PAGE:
Review: 'Illinoise,' based on Sufjan Stevens' concept album, clears a fresh Broadway path

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“Illinoise,” a hallucinatory dance musical based on Sufjan Stevens' 2005 concept album “Illinois,” offers a fitting end to a Broadway season that seemed happiest when operating beyond conventional assumptions and practices.

Whether the piece — I hesitate to call this delicate hybrid a show — is more dance than musical is not all that important. Let the theater award categories stretch to accommodate new forms and visions. The production, which was at the Park Avenue Armory earlier this season, has arrived at the St. James Theatre in the role of deus ex machina, rescuing Broadway from its hidebound habits.

All the elements of a musical are to be found in “Illinoise.” The music, blending indie folk, alt rock and chamber pop, creates space for collective reflection. The lyrics — poetic shards that blur the line between the personal and the historic, the symbolic and the idiosyncratic, the living and the dead — swirl from the recesses of inner life. The choreography translates this interior struggle into athletic grace.

Admittedly, the book by playwright Jackie Sibblies Drury and director-choreographer Justin Peck is more of an evolving scenario than a discernible drama. But the dreamlike production is thematically anchored. A compromise is struck between the theater’s proclivity for story and dance’s penchant for abstraction, allowing audience members to connect narrative strands in their own way.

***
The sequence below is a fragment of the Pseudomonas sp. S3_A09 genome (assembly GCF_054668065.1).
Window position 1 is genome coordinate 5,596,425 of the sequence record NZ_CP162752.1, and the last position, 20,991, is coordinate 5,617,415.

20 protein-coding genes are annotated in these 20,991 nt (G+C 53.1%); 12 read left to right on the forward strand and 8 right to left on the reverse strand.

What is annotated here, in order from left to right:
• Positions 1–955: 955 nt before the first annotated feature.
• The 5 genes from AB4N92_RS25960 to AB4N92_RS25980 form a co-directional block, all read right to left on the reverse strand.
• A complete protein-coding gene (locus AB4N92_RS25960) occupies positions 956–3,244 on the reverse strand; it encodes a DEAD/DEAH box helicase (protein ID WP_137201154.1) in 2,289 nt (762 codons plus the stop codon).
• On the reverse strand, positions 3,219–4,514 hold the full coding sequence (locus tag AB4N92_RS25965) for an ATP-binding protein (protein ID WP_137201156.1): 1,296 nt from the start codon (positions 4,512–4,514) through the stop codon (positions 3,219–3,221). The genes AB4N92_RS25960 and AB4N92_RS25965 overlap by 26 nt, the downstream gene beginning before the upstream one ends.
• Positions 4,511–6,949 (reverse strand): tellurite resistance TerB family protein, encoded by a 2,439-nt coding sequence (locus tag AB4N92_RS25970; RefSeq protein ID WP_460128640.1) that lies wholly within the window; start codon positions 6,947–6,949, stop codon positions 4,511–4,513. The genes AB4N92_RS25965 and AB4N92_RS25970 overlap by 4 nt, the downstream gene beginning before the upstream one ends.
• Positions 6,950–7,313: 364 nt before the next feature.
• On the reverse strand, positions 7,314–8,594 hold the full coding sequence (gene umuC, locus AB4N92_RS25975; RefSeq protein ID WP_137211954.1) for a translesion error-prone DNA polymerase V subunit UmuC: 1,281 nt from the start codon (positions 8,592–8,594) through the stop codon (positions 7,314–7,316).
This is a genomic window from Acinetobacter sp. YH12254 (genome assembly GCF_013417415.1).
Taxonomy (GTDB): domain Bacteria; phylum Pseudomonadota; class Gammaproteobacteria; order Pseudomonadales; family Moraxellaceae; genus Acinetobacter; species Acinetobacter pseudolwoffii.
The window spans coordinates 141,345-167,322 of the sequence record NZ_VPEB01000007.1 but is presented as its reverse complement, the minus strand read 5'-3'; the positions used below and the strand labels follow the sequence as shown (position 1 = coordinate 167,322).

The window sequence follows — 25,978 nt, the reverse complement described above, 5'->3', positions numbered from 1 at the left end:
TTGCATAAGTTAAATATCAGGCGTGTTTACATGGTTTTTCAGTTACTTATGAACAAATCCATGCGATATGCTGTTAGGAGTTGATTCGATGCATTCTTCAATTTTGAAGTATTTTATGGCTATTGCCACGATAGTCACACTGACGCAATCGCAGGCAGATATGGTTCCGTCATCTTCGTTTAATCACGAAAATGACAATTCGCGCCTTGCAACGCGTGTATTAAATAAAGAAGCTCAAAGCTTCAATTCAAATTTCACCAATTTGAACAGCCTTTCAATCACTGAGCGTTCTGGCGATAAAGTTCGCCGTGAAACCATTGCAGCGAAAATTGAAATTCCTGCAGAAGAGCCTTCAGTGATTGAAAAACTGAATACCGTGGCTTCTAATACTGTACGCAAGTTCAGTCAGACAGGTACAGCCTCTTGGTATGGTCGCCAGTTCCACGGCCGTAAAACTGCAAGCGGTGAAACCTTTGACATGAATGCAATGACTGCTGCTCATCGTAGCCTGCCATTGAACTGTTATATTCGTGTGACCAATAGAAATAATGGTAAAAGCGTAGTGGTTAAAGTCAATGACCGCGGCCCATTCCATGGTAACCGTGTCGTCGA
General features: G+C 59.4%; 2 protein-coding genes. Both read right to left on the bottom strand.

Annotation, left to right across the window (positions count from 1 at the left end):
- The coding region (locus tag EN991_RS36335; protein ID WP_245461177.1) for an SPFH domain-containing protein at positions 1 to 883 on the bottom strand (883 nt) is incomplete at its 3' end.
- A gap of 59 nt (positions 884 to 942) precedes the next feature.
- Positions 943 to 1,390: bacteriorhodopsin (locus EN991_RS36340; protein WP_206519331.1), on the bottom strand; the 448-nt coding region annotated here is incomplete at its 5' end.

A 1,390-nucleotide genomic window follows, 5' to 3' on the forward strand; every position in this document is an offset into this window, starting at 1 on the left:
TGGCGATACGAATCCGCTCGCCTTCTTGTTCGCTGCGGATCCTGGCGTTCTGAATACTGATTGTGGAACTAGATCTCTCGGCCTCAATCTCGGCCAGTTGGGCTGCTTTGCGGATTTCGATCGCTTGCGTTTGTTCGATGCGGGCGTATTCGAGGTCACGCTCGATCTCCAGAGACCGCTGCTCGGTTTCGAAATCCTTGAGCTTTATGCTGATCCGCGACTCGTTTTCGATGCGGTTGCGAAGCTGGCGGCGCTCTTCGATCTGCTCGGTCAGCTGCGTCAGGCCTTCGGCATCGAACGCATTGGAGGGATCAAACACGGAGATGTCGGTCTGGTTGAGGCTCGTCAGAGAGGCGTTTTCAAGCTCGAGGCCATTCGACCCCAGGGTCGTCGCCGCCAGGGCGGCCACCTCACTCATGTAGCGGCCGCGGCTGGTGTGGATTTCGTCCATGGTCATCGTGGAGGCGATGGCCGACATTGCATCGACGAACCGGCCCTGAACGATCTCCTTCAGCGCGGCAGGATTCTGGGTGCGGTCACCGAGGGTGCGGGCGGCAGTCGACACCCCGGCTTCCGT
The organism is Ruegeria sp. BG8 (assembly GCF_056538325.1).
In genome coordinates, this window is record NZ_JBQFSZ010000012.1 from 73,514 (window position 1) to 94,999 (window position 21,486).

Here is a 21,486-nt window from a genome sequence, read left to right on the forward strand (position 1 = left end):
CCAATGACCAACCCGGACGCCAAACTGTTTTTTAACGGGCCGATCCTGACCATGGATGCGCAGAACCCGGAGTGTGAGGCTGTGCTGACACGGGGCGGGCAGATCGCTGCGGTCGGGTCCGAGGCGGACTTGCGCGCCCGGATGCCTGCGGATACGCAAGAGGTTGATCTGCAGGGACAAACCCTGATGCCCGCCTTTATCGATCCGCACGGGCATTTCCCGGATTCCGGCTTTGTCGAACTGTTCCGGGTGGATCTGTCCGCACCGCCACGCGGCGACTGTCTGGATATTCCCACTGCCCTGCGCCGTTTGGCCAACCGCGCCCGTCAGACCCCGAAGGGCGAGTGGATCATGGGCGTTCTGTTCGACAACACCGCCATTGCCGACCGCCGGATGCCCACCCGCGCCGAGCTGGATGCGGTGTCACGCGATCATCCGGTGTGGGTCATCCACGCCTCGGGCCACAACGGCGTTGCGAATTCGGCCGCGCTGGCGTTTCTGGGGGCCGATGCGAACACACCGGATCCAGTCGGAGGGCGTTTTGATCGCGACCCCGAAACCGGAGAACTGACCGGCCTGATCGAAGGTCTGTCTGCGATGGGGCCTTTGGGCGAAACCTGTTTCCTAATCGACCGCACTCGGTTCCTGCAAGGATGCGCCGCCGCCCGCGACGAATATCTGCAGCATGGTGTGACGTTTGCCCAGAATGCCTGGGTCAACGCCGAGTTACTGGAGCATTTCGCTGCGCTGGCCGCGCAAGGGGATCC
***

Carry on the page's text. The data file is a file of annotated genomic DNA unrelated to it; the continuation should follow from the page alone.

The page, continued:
Personally, I was relieved not to bear witness to another forced marriage between script and score. When the book musical works — as it does gloriously this season in the revival of “Merrily We Roll Along” — there’s nothing more satisfying. But for every Stephen Sondheim masterpiece there’s a barrage of jukebox and movie musicals eager to cash in on the forgiving nostalgia of theatergoers.

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“Illinoise” is conceived holistically. The work’s structure seems to have organically arisen from artists responding to one another, inspiration begetting inspiration. The result, grounded in love, is path-clearing.

Three vocalists (Elijah Lyons, Shara Nova, Tasha Viets-VanLear), kitted out in street-art butterfly wings, are perched on platforms. Their gorgeous, otherworldly singing — accompanied by an orchestra elevated elsewhere on Adam Rigg’s urban scaffolding set — gives the music a celestial breadth that extends beyond a single singer-songwriter consciousness.

I’m not intimately familiar with Stevens’ album, but I was caught up in the prayerlike sweep of songs that move beyond rational thought. Words are lost and meaning drifts, but the sense of emotional urgency, of a delayed yet inevitable self-reckoning, comes through.

The 12-dancer company is highly individualized, distinct in presence and style of movement. Each figure suggests a unique background, but certain facets of being recur. The inherent difficulty of coming of age is shared in a piece that tracks the movement from innocence to experience. Time, ever afoot, makes it impossible for anyone to catch up. Yet racing through life can continue for only so long.

Henry (Ricky Ubeda), a quirkily ordinary young man in shorts and a pink hat, seems to be on the run from painful memories. He and his journal have come to a clearing where others have gathered to share their stories. The campfire setting, demarcated with lanterns, suggests a support group. The phrase “circle of grief” was my own silent articulation for this communal stopping ground.